Vol.1, No.3, 37-39 (2013) Journal of Tubercul osis Resear ch
Appendicular tuberculosis presenting as
enterocutaneous fistula over thighA rare case
report with review of literature
Vaibhav Pandey*, Ajay Narayan Gangopadhyay, Shiv Prasad Sharma, Vijayndar Kumar
Department of Pa e d ia t r ic Surgery, Institute of Medical Sciences, Banaras Hindu University, Varanasi, India;
*Corresponding Author: sunny.imsbhu@gmail.com
Received 23 July 2013; revised 11 September 2013; accepted 24 September 2013
Copyright © 2013 Vaibhav Pandey et al. This is an open access article distributed under the Creative Commons Attribution License,
which permits unrestricted use, distribution, and reproduction in any medium, provided the original work is properly cited.
Abdominal tuberculosis is a significant cause of
morbidity and mort ality in children in developing
countries. Primary involvement of appendix is
very rare. Presentation is usually non specific
and diagnosis is made in most cases on histo-
pathlogical examination following appendicec-
tomy. This to our knowledge is the first case of
appendicular tuberculosis presenting primarily
as spontaneous enterocutaneous fistula over
front of right thigh. Barium meal follow-through
was diagnostic. Appendicectomy was perform-
ed followed by anti-tubercular treatment which
was curative.
Keyw ords: Tubercular Appendicitis; Abdominal
Tuberculosis; Enterocutaneous Fistula
Abdominal tuberculosis continues to be a significant
cause of morbidity and mortality in children in develop-
ing countries. Ileocaecal region is most common site of
involvement and accoun ts for 75% of the gastrointestinal
tuberculosis; primary involvement of appendix is very
rare and accounts for only 0.6% to 2.9% [1]. Here we
report a case of primary appendicular tuberculosis in a
child presented with enterocutaneous fistula in front up-
per part of right thigh.
A 4-year-old female child presented with pain com-
plaints of pain and swelling over front of right thigh as-
sociated with high grade fever. A diagnosis of a suppura-
tive abscess was made and incision and drainage was
done outside, following which she developed fecal dis-
charge from the incision site (Figure 1). Patient had also
mild pain in right iliac fossa. On examination there was
guarding and mild tenderness in the right iliac fossa. Ul-
trasonogram of abdomen showed localized collection in
the right iliac fossa. Barium meal follows through show-
ed spillage of dye from Ileocaecal region and presence of
fistulous tract towards right thigh. Exploratory laparo-
tomy was performed, intraoperatively appendix was in-
flammed and there was a perforation over the tip of ap-
pendix (Figure 2) with purulent fluid in the right iliac
fossa. Terminal ileum, rest of the bowel, peritoneum and
other abdominal organs were normal. On further explo-
ration, fistulous tract was found in the iliac fossa going to
the front of thigh. Appendectomy followed by curettage
of the tract with minimal debridement of the edge was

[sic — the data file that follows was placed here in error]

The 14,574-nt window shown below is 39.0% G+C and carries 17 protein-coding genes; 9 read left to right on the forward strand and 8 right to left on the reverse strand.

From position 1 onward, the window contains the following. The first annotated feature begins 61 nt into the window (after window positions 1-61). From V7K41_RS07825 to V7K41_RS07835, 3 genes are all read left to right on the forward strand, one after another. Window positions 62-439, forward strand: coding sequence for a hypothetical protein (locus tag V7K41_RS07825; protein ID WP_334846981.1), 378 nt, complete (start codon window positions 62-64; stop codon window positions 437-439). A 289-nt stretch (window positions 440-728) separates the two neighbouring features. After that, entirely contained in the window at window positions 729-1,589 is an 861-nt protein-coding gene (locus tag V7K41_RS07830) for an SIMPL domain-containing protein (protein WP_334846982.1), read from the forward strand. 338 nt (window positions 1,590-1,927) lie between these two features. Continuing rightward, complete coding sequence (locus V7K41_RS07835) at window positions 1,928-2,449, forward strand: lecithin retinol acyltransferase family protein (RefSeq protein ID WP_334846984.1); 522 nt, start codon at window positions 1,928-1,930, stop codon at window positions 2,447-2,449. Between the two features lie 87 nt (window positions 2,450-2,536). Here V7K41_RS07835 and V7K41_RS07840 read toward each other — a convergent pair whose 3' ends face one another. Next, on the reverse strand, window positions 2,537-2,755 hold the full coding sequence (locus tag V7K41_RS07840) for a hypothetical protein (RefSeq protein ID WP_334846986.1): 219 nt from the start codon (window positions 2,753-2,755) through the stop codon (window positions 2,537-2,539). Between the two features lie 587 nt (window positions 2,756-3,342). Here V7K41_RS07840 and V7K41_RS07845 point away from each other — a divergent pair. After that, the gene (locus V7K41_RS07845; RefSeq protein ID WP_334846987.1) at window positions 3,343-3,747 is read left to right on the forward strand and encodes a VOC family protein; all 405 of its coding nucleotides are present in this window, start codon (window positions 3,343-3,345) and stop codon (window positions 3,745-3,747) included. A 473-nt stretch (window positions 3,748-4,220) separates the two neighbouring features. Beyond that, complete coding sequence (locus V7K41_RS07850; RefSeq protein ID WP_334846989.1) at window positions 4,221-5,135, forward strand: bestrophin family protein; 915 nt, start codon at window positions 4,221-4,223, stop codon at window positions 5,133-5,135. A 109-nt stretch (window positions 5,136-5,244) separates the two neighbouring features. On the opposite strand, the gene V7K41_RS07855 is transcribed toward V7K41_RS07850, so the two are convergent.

done. Appendectomy specimen and the biopsy from the
edge of the tract were sent for histopathological exami-
nation. Histological picture of the appendix showed fea-
tures of tuberculosis. Investigations for pulmonary and
extrapulmonary tuberculosis were negative. Anti tuber-
cular treatment (ATT) was started and patient was dis-
charged on 10th post operative day. On 6 months fo llow-
up patient w as asymptomatic with healed fistula.
Abdominal tuberculosis is a major cause of morbidity
and mortality in children. Ileocaecal region is most
common site with involvement in about 40% of cases.
Appendicular tuberculosis is very rare as primary in-
volvement of appendix is found only in 1% of cases [1].
The minimal contact of appendix with intestinal contents
has been implicated as cause of this rare involvement.
Direct haematogenous spread is the cause of isolated
appendicular involvement, though some authors believe
that appendicular involvement is always secondary to
Copyright © 2013 SciRes. OPEN A CCESS
V. Pandey et al. / Journal of Tuberculosis Re search 1 (2013) 37-39
Figure 1. Enterocutaneous Fistula over front of right thigh.
Figure 2. Barium spillage seen from ileocaecal region towards
the right thigh.
primary caecal involvement [2]. In most cases diagnosis
is made postoperatively following histopathlogical ex-
amination. The prevalence of tuberculosis in the appen-
dectomy specimens removed surgically for appendicitis
is up to 2.9% in the reported studies [3]. In symptomatic
cases recurrent episodes of right iliac fossa pain, vomit-
ing and diarrhea are commonest presentation [4]. Though
Spontaneous enterocutaneous fistula over scar of a pre-
vious appendicectomy has been reported [5], this is to
our knowledge first case presenting primarily as sponta-
neous enterocutaneous fistula over front of right thigh.
Barium studies and CECT can show the actual tract of
the fistula and also locate any associated pathology [6].
In our case barium meal follow-through was able to
diagnose the site of fistula preoperatively. In most cases
evidence of primary tuberculosis is not found [7]. Histo-
pathlogical examination showed lymphoid hyperplasia
with associated caseating granulomas [8].
Enterocutaneous fistula on right thigh in a case of ap-
pendicitis should raise the high suspicion of underlying
appendicular tuberculosis. Barium meal follow-through
is very useful for preoperative diagnosis. Appendicec-
tomy followed by anti tubercular treatment is required
for cure.
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